When the Covid-19 crisis hit, 22-year-old Ester Borges Santos, from Sao Paulo, Brazil didn’t let it impede her mission of giving young black girls the best possible start in a STEM career – she and her colleagues at NGO Minas Programam created a welcoming, inclusive virtual study group on gender, race, and technology.
Borges, a researcher at Brazilian web governance and freedom of speech think-tank InternetLab and a computer teacher and coordinator at Minas Programam, says it is important for companies and society as a whole to invest in the STEM careers of young black girls.
“We seek to deconstruct gender and race stereotypes that influence our relationship with the areas of science, technology and computing,” she said, “We offer programming learning opportunities for girls and women who want to learn to code but don’t know how to get started.”
Borges says back in 2018, she started to work at another NGO with friend and now-colleague Barbara Paes who was already working on the Minas Programam project.
“I had the opportunity to participate in the computer course, which they were organizing, as a student, and simply loved the environment created for all the girls, a non-judgmental environment, where we were encouraged to build knowledge together and all teachers were women,” she said.
Borges says the Minas Programam is important because in Brazilian society, as well as around the world, there is still the idea that the STEM area is reserved for men.
“In a survey conducted by UNESCO in 2015, for example, only 35% of people who study things related to science, technology, mathematics and engineering are women, and in Brazil, where we operate, only 15% of people enrolled in science courses in computing and engineering are women,” she said.
Borges says when women are not producing technology and science, in academic terms, their needs are not taken into account.
“The participation of more women, and specifically black women, in the areas of science, technology, engineering and mathematics directly affects the way in which these women, their needs and their ideas are represented in these areas,” she said, “Therefore, the main problem that we intend to solve is the break with this stereotype, showing the girls that they are also capable of working in areas related to science and technology and this must also be a space for them.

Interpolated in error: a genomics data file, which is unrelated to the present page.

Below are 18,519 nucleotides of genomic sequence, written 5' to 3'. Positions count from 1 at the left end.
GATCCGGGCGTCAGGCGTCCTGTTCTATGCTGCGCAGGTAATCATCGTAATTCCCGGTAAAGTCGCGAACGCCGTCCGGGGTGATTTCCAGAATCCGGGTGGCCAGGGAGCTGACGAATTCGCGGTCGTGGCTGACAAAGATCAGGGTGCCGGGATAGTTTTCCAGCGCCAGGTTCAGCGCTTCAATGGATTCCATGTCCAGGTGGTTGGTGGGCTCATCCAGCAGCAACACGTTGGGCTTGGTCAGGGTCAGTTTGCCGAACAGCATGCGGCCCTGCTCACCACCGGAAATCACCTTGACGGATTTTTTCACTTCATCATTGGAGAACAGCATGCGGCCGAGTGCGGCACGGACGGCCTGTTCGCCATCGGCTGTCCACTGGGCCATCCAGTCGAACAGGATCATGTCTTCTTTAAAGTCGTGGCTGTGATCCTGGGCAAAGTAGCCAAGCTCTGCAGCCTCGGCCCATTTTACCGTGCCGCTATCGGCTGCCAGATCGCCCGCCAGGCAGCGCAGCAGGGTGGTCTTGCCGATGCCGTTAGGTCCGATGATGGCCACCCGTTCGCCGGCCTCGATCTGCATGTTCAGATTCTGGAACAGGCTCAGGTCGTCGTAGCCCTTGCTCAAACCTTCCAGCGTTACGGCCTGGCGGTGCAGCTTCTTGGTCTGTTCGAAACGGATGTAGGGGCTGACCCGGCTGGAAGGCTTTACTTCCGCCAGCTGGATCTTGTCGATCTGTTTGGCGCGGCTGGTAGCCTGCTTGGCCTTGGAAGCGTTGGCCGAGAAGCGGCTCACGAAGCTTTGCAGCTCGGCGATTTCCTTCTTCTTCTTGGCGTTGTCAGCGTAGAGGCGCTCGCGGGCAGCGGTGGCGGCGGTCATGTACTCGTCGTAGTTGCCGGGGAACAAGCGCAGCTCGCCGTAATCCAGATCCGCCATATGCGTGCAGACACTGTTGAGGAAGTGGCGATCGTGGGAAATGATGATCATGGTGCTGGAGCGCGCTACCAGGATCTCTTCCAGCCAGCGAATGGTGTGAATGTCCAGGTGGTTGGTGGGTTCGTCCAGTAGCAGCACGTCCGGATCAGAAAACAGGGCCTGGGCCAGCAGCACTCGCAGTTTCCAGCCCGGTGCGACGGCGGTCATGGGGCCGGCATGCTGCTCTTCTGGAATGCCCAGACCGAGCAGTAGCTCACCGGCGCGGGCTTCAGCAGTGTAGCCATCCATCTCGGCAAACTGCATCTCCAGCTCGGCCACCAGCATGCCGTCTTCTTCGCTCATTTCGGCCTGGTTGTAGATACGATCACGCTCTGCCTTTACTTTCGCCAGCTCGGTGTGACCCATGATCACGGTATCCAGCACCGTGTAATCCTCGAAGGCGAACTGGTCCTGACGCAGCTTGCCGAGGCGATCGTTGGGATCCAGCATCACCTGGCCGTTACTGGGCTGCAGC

“The sooner they have contact with the understanding that they can be programmers/scientists more this changes their personal trajectories,” she said, “We always seek to work with racialized women in the peripheral areas of the city of São Paulo, as they are people most lacking in opportunities.”
Borges is a member of 2020 cohort of the Women Deliver Young Leaders Program, who are 300 young changemakers, including 49 people from 20 countries in Latin America and the Caribbean. Since 2010, Women Deliver, an NGO championing gender equality and the health and rights of girls and women has reached 1,000 young advocates from 148 countries.
Borges says preparing the next generation of women in STEM in Brazil is particularly important given that the government there has been slashing science funding in recent years: one of the country’s main federal research funding agencies (CAPES, for its Portuguese acronym) has already announced that 11 800 scholarships will not be renewed, a 12% reduction.
“To continue their studies many of these young women and girls would need scholarships,” she said, “The lack of scholarships to research in public universities is another barrier for women and girls in STEM in Brazil.”
Elsewhere in Brazil, young women and girls are already putting their STEM skills to the test.
A team of Brazilian girls have turned a school project into an mobile app aimed at confronting the world’s second leading cause of death among 15-29 year-olds: suicide.
Anna Ferronato, Jhuly Carvalho, Ana Giacomeli, Clara Pithon da Silva, and Emanuela Maraskin developed Safe Tears, a suicide prevention app.
The girls are all alumnae of Technovation Girls, a 12-week global entrepreneurship program for girls ages 10-18 in which the participants identify major real-world problems and then develop mobile apps to solve them.